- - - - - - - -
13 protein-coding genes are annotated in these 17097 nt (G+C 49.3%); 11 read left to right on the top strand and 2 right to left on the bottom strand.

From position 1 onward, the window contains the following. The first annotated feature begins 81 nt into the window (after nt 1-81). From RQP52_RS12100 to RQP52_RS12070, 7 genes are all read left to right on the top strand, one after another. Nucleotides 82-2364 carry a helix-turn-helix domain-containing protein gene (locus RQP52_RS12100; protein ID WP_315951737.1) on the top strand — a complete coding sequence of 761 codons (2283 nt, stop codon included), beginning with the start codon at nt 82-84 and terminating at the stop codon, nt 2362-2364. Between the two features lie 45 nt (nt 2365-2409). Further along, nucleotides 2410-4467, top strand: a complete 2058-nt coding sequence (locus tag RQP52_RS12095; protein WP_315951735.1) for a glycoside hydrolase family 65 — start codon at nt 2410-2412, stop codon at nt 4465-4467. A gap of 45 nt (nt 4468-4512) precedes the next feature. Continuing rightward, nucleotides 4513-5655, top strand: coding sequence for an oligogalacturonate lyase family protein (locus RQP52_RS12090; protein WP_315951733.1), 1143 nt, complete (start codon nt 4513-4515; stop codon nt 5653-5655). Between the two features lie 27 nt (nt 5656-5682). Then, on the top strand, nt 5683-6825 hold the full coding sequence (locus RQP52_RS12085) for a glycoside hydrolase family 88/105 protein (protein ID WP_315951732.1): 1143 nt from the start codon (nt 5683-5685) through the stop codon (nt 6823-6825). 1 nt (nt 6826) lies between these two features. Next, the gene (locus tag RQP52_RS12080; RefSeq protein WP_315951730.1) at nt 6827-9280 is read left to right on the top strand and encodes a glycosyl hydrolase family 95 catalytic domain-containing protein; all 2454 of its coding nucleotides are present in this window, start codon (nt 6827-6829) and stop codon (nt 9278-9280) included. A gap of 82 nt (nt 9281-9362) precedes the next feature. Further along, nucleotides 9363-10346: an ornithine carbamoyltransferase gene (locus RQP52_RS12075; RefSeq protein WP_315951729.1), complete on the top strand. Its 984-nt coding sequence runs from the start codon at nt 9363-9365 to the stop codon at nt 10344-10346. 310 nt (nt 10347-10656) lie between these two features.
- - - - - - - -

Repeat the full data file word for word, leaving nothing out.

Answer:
13 protein-coding genes are annotated in these 17097 nt (G+C 49.3%); 11 read left to right on the top strand and 2 right to left on the bottom strand.

From position 1 onward, the window contains the following. The first annotated feature begins 81 nt into the window (after nt 1-81). From RQP52_RS12100 to RQP52_RS12070, 7 genes are all read left to right on the top strand, one after another. Nucleotides 82-2364 carry a helix-turn-helix domain-containing protein gene (locus RQP52_RS12100; protein ID WP_315951737.1) on the top strand — a complete coding sequence of 761 codons (2283 nt, stop codon included), beginning with the start codon at nt 82-84 and terminating at the stop codon, nt 2362-2364. Between the two features lie 45 nt (nt 2365-2409). Further along, nucleotides 2410-4467, top strand: a complete 2058-nt coding sequence (locus tag RQP52_RS12095; protein WP_315951735.1) for a glycoside hydrolase family 65 — start codon at nt 2410-2412, stop codon at nt 4465-4467. A gap of 45 nt (nt 4468-4512) precedes the next feature. Continuing rightward, nucleotides 4513-5655, top strand: coding sequence for an oligogalacturonate lyase family protein (locus RQP52_RS12090; protein WP_315951733.1), 1143 nt, complete (start codon nt 4513-4515; stop codon nt 5653-5655). Between the two features lie 27 nt (nt 5656-5682). Then, on the top strand, nt 5683-6825 hold the full coding sequence (locus RQP52_RS12085) for a glycoside hydrolase family 88/105 protein (protein ID WP_315951732.1): 1143 nt from the start codon (nt 5683-5685) through the stop codon (nt 6823-6825). 1 nt (nt 6826) lies between these two features. Next, the gene (locus tag RQP52_RS12080; RefSeq protein WP_315951730.1) at nt 6827-9280 is read left to right on the top strand and encodes a glycosyl hydrolase family 95 catalytic domain-containing protein; all 2454 of its coding nucleotides are present in this window, start codon (nt 6827-6829) and stop codon (nt 9278-9280) included. A gap of 82 nt (nt 9281-9362) precedes the next feature. Further along, nucleotides 9363-10346: an ornithine carbamoyltransferase gene (locus RQP52_RS12075; RefSeq protein WP_315951729.1), complete on the top strand. Its 984-nt coding sequence runs from the start codon at nt 9363-9365 to the stop codon at nt 10344-10346. 310 nt (nt 10347-10656) lie between these two features.